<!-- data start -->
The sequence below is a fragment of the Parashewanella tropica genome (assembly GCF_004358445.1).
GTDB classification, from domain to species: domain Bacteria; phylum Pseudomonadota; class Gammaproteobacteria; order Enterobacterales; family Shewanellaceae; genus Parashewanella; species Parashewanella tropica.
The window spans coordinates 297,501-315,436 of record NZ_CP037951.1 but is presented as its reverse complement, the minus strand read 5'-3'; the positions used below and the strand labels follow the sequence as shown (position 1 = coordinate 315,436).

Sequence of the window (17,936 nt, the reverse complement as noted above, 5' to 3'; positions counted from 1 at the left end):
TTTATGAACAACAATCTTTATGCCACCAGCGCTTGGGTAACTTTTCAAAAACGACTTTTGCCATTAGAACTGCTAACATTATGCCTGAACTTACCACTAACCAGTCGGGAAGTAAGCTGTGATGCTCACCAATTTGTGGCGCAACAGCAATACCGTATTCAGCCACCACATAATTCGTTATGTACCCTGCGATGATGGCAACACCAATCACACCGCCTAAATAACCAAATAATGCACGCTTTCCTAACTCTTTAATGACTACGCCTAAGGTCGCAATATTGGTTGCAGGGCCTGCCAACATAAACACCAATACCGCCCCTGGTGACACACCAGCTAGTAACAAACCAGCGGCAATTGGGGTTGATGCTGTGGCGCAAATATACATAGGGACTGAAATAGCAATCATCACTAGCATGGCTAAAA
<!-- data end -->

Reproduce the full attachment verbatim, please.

The sequence below is a fragment of the Parashewanella tropica genome (assembly GCF_004358445.1).
GTDB classification, from domain to species: domain Bacteria; phylum Pseudomonadota; class Gammaproteobacteria; order Enterobacterales; family Shewanellaceae; genus Parashewanella; species Parashewanella tropica.
The window spans coordinates 297,501-315,436 of record NZ_CP037951.1 but is presented as its reverse complement, the minus strand read 5'-3'; the positions used below and the strand labels follow the sequence as shown (position 1 = coordinate 315,436).

Sequence of the window (17,936 nt, the reverse complement as noted above, 5' to 3'; positions counted from 1 at the left end):
TTTATGAACAACAATCTTTATGCCACCAGCGCTTGGGTAACTTTTCAAAAACGACTTTTGCCATTAGAACTGCTAACATTATGCCTGAACTTACCACTAACCAGTCGGGAAGTAAGCTGTGATGCTCACCAATTTGTGGCGCAACAGCAATACCGTATTCAGCCACCACATAATTCGTTATGTACCCTGCGATGATGGCAACACCAATCACACCGCCTAAATAACCAAATAATGCACGCTTTCCTAACTCTTTAATGACTACGCCTAAGGTCGCAATATTGGTTGCAGGGCCTGCCAACATAAACACCAATACCGCCCCTGGTGACACACCAGCTAGTAACAAACCAGCGGCAATTGGGGTTGATGCTGTGGCGCAAATATACATAGGGACTGAAATAGCAATCATCACTAGCATGGCTAAAA